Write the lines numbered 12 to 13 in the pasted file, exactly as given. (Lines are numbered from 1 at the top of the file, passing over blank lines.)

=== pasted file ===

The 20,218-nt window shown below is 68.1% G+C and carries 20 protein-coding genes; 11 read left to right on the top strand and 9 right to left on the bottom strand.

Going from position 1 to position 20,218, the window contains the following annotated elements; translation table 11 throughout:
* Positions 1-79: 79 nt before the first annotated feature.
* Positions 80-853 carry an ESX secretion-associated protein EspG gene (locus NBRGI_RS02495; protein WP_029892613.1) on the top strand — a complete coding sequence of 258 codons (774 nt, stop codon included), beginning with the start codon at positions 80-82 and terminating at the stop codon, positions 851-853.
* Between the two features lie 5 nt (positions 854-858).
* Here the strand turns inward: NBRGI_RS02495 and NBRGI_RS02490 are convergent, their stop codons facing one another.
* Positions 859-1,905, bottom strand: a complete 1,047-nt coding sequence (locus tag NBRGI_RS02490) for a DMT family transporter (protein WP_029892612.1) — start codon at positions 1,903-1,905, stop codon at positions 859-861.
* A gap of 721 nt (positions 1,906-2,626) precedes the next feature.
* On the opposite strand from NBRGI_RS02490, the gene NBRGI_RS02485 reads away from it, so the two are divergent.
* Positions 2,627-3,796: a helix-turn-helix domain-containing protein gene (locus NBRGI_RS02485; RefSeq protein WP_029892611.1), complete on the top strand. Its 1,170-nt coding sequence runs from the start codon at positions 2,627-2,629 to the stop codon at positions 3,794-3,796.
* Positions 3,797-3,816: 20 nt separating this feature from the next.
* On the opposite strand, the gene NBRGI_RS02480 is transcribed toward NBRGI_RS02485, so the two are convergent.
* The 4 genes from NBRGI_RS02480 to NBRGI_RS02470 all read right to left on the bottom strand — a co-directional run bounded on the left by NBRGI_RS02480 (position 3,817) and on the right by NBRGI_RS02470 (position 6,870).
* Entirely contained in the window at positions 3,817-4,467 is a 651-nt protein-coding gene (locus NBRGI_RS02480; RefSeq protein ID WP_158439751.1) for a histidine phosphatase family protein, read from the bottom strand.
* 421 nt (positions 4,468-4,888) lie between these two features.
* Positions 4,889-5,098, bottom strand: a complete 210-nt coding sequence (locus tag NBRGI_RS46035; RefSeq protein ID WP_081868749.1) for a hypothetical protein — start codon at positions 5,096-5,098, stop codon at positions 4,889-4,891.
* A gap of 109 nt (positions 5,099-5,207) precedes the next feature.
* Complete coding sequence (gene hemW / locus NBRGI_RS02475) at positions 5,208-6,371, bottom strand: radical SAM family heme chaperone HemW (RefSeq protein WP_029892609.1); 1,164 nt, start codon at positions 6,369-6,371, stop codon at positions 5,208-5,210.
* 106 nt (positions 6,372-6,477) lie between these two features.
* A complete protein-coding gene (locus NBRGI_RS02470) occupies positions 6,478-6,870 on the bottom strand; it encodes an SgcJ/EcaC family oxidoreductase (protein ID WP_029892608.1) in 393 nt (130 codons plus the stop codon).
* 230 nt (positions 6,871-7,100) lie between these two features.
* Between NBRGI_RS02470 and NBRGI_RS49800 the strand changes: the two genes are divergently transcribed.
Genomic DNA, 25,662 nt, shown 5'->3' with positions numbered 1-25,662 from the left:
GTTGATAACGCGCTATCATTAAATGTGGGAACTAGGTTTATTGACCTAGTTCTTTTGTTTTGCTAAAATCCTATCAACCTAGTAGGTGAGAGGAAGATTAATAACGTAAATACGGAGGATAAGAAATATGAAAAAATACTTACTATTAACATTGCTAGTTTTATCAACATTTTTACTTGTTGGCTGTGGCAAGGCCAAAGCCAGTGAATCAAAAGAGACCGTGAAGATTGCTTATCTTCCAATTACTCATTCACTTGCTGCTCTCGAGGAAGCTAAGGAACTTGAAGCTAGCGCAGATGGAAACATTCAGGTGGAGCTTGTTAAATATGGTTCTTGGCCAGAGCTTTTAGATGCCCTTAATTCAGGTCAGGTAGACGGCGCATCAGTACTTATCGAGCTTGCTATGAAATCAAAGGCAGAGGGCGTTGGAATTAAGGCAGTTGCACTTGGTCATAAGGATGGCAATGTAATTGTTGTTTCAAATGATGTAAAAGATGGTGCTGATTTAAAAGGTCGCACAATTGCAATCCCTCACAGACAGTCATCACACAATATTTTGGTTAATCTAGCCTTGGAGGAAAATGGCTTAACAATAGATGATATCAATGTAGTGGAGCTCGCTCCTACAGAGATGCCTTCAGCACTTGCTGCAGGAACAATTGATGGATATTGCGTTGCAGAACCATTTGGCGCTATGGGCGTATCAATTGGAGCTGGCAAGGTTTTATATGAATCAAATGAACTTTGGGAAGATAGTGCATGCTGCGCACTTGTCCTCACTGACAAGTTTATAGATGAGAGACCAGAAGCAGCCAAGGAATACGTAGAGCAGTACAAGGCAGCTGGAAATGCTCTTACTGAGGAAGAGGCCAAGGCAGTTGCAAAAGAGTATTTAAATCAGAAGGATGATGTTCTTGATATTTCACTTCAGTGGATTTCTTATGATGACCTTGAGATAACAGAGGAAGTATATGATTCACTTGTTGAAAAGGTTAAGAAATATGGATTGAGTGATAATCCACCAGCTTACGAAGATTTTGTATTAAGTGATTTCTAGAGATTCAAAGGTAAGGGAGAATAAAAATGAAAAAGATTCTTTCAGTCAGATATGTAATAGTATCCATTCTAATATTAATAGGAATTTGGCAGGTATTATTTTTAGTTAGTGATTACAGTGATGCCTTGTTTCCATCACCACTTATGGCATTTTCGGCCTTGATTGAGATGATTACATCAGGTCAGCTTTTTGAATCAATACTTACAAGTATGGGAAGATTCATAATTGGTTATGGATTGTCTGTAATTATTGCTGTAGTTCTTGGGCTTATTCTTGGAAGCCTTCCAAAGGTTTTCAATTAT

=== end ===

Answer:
* On the opposite strand, the gene NBRGI_RS02480 is transcribed toward NBRGI_RS02485, so the two are convergent.
* The 4 genes from NBRGI_RS02480 to NBRGI_RS02470 all read right to left on the bottom strand — a co-directional run bounded on the left by NBRGI_RS02480 (position 3,817) and on the right by NBRGI_RS02470 (position 6,870).